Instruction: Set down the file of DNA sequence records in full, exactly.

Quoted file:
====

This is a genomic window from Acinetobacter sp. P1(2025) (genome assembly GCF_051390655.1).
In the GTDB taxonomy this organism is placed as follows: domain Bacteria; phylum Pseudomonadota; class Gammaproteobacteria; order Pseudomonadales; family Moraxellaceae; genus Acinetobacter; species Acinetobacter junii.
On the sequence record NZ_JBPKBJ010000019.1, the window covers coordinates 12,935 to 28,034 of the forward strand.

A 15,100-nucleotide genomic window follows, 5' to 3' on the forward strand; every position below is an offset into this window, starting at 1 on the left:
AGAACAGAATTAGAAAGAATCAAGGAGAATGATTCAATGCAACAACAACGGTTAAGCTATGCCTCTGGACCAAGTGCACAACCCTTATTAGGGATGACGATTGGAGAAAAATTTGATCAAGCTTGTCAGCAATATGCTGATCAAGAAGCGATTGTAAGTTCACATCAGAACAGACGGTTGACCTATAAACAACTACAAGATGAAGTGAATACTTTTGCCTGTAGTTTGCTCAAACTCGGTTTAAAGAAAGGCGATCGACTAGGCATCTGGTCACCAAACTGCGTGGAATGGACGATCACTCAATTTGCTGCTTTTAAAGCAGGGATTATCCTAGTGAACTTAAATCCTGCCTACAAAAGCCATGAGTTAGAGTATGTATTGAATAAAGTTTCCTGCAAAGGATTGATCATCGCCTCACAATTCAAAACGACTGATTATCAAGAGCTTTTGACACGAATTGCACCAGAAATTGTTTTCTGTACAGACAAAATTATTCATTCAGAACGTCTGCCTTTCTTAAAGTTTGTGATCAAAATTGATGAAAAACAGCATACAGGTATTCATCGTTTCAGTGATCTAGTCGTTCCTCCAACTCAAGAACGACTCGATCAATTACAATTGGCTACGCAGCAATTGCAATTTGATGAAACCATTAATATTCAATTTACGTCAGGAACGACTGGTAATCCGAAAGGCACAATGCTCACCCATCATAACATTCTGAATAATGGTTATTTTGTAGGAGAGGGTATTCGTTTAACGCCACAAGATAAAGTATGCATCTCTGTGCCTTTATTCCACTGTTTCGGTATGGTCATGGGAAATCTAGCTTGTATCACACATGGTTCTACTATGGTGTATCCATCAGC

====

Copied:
This is a genomic window from Acinetobacter sp. P1(2025) (genome assembly GCF_051390655.1).
In the GTDB taxonomy this organism is placed as follows: domain Bacteria; phylum Pseudomonadota; class Gammaproteobacteria; order Pseudomonadales; family Moraxellaceae; genus Acinetobacter; species Acinetobacter junii.
On the sequence record NZ_JBPKBJ010000019.1, the window covers coordinates 12,935 to 28,034 of the forward strand.

A 15,100-nucleotide genomic window follows, 5' to 3' on the forward strand; every position below is an offset into this window, starting at 1 on the left:
AGAACAGAATTAGAAAGAATCAAGGAGAATGATTCAATGCAACAACAACGGTTAAGCTATGCCTCTGGACCAAGTGCACAACCCTTATTAGGGATGACGATTGGAGAAAAATTTGATCAAGCTTGTCAGCAATATGCTGATCAAGAAGCGATTGTAAGTTCACATCAGAACAGACGGTTGACCTATAAACAACTACAAGATGAAGTGAATACTTTTGCCTGTAGTTTGCTCAAACTCGGTTTAAAGAAAGGCGATCGACTAGGCATCTGGTCACCAAACTGCGTGGAATGGACGATCACTCAATTTGCTGCTTTTAAAGCAGGGATTATCCTAGTGAACTTAAATCCTGCCTACAAAAGCCATGAGTTAGAGTATGTATTGAATAAAGTTTCCTGCAAAGGATTGATCATCGCCTCACAATTCAAAACGACTGATTATCAAGAGCTTTTGACACGAATTGCACCAGAAATTGTTTTCTGTACAGACAAAATTATTCATTCAGAACGTCTGCCTTTCTTAAAGTTTGTGATCAAAATTGATGAAAAACAGCATACAGGTATTCATCGTTTCAGTGATCTAGTCGTTCCTCCAACTCAAGAACGACTCGATCAATTACAATTGGCTACGCAGCAATTGCAATTTGATGAAACCATTAATATTCAATTTACGTCAGGAACGACTGGTAATCCGAAAGGCACAATGCTCACCCATCATAACATTCTGAATAATGGTTATTTTGTAGGAGAGGGTATTCGTTTAACGCCACAAGATAAAGTATGCATCTCTGTGCCTTTATTCCACTGTTTCGGTATGGTCATGGGAAATCTAGCTTGTATCACACATGGTTCTACTATGGTGTATCCATCAGC